ON September 7, the first day of Parliament following the summer closure, Prime Minister David Cameron defended his decision made without consulting Parliament to authorise an unprecedented aerial strike in Syria that killed two Britons fighting alongside ISIS on August 21.
He justified the strikes on the grounds that Reyaad Khan, a 21-year-old from Cardiff, who had featured in a prominent ISIS recruiting video last year, represented a ‘clear and present danger’. A second British national, Ruhul Amin, who was not specifically targeted but was accompanying the former student, was also killed.
According to reports, the two men were allegedly planning to attack Her Majesty the Queen and other dignitaries during a VJ Day celebration which was held in central London in August, although this never came to fruition and there are also suggestions that they had planned a UK attack in June of this year which was foiled by the security services.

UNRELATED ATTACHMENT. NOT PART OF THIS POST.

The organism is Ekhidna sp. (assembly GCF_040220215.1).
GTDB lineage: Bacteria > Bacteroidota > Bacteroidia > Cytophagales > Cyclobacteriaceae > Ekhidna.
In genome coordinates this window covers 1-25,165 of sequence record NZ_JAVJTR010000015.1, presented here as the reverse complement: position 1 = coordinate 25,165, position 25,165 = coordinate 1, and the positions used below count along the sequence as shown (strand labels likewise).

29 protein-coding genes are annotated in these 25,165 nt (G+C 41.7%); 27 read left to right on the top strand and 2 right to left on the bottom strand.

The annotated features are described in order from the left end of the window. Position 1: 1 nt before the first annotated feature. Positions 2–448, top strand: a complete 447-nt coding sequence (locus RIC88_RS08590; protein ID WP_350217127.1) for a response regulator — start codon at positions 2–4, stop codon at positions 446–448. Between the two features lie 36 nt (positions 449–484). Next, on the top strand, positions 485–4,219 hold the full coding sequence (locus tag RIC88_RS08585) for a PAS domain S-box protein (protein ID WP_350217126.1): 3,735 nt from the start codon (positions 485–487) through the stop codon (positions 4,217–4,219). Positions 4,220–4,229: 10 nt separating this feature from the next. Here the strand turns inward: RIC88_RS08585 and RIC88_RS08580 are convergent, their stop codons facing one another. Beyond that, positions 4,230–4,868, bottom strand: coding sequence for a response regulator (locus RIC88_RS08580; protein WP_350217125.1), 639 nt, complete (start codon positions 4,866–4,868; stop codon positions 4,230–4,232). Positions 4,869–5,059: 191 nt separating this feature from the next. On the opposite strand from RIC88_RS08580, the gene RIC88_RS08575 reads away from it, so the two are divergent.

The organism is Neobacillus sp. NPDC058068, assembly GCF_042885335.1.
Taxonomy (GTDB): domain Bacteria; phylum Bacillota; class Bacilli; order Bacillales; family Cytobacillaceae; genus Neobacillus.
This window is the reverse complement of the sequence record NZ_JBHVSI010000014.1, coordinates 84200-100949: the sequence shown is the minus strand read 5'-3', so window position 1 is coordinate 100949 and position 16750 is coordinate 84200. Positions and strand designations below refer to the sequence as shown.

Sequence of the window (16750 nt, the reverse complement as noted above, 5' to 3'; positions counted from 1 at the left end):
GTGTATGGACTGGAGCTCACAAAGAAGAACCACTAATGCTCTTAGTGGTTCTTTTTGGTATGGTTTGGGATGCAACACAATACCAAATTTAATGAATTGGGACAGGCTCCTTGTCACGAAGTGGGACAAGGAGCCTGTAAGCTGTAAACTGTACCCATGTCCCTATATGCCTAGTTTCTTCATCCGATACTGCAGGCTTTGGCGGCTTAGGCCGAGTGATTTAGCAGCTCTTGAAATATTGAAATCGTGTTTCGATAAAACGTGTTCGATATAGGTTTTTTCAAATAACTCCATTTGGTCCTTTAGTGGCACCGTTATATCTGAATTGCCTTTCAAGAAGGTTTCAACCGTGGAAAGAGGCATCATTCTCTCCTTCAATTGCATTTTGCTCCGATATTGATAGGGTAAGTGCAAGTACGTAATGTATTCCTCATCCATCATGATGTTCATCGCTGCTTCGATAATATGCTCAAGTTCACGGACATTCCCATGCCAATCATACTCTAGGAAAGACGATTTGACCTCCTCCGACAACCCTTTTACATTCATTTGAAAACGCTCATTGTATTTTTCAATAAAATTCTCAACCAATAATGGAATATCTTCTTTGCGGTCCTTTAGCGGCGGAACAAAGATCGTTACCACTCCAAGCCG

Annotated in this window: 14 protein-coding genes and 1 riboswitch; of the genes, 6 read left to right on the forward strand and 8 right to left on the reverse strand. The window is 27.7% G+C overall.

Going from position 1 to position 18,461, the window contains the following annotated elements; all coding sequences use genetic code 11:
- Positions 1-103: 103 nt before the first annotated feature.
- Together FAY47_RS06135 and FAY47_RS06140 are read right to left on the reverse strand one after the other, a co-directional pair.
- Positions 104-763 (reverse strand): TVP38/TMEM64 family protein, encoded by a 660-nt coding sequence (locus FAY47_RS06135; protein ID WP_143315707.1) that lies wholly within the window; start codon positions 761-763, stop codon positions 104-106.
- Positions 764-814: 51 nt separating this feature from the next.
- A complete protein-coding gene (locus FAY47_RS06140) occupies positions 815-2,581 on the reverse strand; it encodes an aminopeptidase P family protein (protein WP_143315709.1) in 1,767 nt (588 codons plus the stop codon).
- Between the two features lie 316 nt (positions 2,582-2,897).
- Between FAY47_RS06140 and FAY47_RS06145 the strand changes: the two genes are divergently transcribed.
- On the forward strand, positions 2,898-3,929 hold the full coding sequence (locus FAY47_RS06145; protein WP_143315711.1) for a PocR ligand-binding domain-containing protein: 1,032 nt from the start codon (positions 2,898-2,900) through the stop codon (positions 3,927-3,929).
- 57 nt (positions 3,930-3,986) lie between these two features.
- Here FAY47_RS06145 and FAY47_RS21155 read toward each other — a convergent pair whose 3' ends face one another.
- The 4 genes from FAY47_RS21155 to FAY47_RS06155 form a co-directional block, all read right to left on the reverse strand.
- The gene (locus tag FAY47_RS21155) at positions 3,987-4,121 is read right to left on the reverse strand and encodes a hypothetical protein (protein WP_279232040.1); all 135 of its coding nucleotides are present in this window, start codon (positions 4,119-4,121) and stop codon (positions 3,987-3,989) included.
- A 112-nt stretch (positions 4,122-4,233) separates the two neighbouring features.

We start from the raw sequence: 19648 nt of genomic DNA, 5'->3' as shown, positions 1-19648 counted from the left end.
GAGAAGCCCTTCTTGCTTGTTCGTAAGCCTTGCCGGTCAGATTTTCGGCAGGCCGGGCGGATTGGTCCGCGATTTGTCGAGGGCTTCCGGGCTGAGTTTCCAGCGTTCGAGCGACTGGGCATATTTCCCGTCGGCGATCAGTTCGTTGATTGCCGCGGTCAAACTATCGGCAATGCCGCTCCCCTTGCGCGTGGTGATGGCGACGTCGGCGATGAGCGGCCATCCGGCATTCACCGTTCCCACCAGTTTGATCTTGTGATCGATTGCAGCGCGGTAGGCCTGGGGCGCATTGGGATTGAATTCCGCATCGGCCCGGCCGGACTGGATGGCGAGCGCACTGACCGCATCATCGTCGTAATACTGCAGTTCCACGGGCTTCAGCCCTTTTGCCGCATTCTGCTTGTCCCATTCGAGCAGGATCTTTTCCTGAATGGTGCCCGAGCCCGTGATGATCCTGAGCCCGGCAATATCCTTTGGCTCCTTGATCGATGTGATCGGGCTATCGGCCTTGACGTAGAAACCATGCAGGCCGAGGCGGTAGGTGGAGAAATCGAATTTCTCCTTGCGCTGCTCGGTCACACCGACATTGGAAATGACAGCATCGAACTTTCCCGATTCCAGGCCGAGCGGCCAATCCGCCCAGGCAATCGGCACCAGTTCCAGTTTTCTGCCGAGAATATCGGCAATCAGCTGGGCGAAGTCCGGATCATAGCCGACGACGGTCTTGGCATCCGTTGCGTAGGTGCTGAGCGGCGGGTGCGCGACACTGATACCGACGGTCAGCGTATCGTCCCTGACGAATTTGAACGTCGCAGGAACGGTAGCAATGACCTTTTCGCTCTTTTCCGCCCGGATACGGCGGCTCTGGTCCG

‘We had no way of preventing his planned attacks on our country without taking direct action.’ Mr Cameron said and then went on to state ‘If there is a direct threat to the British people, and we are able to stop it by taking immediate action, then I will always be prepared to take that action.’
The PM said he was advised by Attorney General Jeremy Wright that the attack on Khan and Amin was “entirely lawful” – despite having no Parliamentary approval to launch attacks in Syria.
This is the first time in modern times the Government has admitted murdering its own citizens outside a war situation and interim Labour leader Harriet Harman demanded more transparency over the decision calling on the Government to publish its legal advice.
The controversy over this decision can only continue.